When the wave had hit the boat, she was knocked off of the ladder and so were her boys. When she woke up, she was on the lower level of the boat again, lying next to other victims who were recovering from injuries attained during the shake up. Another refugee informed her that they were rolling the deceased bodies into the ocean. They couldn’t carry the dead across the Pacific Ocean because they would rot horribly and the damage they sustained from the wave was already an issue. She informed my aunt, that my aunt had been placed with the dead bodies, because they thought she had died, but after another check, they realized she was breathing- so they brought her downstairs to recover. When my aunt got to the top level, she saw that her husband and her two sons were among those who were deceased. When the time came for her husband and sons to be rolled into the ocean, she helped roll them off of the boat. And that was it, they were gone.

When she arrived in the US, she was alone, and didn’t know any English. Inevitably, she was placed in a psychiatric facility for some time. So many had passed during that event, I’m not sure she ever recovered from the incident. I don’t know if she had time to mourn the loss of her family, or time to heal from the emotional scars, but I do know that she felt lost and alone in a strange land. She eventually met my uncle whom is now her current husband and they’ve been married ever since- but behind her smiles, she was never the same again.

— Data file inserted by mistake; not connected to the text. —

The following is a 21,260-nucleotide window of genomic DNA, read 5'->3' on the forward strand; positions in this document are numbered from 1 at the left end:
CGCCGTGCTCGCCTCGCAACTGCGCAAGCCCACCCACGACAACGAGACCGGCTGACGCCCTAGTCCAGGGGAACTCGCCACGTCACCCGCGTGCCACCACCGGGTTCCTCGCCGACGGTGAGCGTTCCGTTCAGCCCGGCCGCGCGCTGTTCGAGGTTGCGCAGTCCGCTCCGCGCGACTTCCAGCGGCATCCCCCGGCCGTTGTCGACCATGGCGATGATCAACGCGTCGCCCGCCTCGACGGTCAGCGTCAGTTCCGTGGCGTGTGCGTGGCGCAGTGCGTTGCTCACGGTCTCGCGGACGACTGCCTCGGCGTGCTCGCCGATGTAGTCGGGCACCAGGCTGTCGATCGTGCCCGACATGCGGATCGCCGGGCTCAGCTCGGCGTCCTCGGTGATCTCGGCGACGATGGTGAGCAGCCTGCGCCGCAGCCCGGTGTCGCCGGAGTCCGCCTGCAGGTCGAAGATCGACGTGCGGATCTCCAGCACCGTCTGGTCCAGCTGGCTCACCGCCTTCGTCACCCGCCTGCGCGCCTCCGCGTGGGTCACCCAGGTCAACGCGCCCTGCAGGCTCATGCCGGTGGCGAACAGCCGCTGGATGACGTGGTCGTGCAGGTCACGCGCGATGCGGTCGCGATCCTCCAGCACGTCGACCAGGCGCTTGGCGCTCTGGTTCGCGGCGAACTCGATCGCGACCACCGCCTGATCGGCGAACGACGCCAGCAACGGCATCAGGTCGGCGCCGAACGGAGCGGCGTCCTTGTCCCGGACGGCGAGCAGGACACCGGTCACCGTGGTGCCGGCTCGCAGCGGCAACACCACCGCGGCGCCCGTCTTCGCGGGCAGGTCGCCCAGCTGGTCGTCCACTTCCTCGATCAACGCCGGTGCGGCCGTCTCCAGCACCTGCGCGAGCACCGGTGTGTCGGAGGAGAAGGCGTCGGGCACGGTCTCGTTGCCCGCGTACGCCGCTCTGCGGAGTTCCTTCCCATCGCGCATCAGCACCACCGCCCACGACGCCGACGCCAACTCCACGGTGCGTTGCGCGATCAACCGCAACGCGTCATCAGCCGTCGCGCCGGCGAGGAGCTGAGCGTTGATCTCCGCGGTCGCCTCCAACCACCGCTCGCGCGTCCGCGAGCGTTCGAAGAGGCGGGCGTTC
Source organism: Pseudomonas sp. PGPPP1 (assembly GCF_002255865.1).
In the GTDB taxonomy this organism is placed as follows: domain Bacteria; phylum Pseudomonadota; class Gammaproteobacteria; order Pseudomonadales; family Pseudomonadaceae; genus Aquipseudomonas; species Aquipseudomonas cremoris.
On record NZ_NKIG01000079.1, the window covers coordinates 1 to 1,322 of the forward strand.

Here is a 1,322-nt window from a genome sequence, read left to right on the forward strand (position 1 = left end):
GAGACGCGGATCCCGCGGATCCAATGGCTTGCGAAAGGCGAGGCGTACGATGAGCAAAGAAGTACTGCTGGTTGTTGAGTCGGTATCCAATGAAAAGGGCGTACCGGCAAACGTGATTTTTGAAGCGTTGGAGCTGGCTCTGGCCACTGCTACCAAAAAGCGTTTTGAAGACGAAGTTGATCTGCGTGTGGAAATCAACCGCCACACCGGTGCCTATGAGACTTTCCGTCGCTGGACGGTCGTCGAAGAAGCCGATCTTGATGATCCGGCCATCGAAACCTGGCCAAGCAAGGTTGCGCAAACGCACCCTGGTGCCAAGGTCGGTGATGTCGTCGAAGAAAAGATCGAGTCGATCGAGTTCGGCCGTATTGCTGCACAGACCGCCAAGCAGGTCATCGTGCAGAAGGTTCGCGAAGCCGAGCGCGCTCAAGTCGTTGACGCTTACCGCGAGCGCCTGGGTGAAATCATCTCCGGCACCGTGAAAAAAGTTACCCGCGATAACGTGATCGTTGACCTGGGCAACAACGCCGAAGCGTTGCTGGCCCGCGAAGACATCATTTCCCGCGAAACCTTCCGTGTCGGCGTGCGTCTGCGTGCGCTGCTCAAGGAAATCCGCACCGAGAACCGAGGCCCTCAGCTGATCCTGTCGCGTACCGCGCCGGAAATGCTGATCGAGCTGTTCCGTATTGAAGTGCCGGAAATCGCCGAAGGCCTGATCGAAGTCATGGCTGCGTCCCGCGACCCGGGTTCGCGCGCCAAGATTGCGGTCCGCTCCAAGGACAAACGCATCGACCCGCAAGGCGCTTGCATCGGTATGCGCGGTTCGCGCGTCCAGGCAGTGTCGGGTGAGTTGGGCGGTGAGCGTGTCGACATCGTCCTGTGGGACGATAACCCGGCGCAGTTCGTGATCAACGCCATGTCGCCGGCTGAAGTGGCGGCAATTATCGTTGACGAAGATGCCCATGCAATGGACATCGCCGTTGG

The reason why I tell this story, is that there are so, so many stories such as that one, which have never been told. As first generation American, I have no idea what it took for my relatives to come here. Guerrilla warfare is hand to hand combat and  if you couldn’t stand your ground- you would easily be killed by the hands of the other. I look at my relatives now, and I wonder what stories they have not told. I wonder what life was like, the fear they felt as they watched their country collapsing, their homes being destroyed and the future filling up with unknown endings.

I have a deep respect for life and people. Everyone has a story. Everyone has a past. Please ask, learn and spread that knowledge. Every single one of us has a story, perhaps not about war, maybe trauma, maybe a moment that changed our lives- but every single person has a story. I always knew war was bad, and it took 14 years to finally hear the details of how bad it was through my  mom’s eyes. Some stories are so painful they they can’t be repeated, but for the stories that can, I hope each person takes something away from it.

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South Vietnamese forces follow after terrified children, including 9-year-old Kim Phuc, center, as they run down Route 1 near Trang Bang after an aerial napalm attack on suspected Viet Cong hiding places on June 8, 1972. A South Vietnamese plane accidentally dropped its flaming napalm on South Vietnamese troops and civilians. The terrified girl had ripped off her burning clothes while fleeing. The children from left to right are: Phan Thanh Tam, younger brother of Kim Phuc, who lost an eye, Phan Thanh Phouc, youngest brother of Kim Phuc, Kim Phuc, and Kim’s cousins Ho Van Bon, and Ho Thi Ting. Behind them are soldiers of the Vietnam Army 25th Division. (AP Photo/Nick Ut) CNN, 25 of The Most Iconic Photographs

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Simple Travel Bath Bag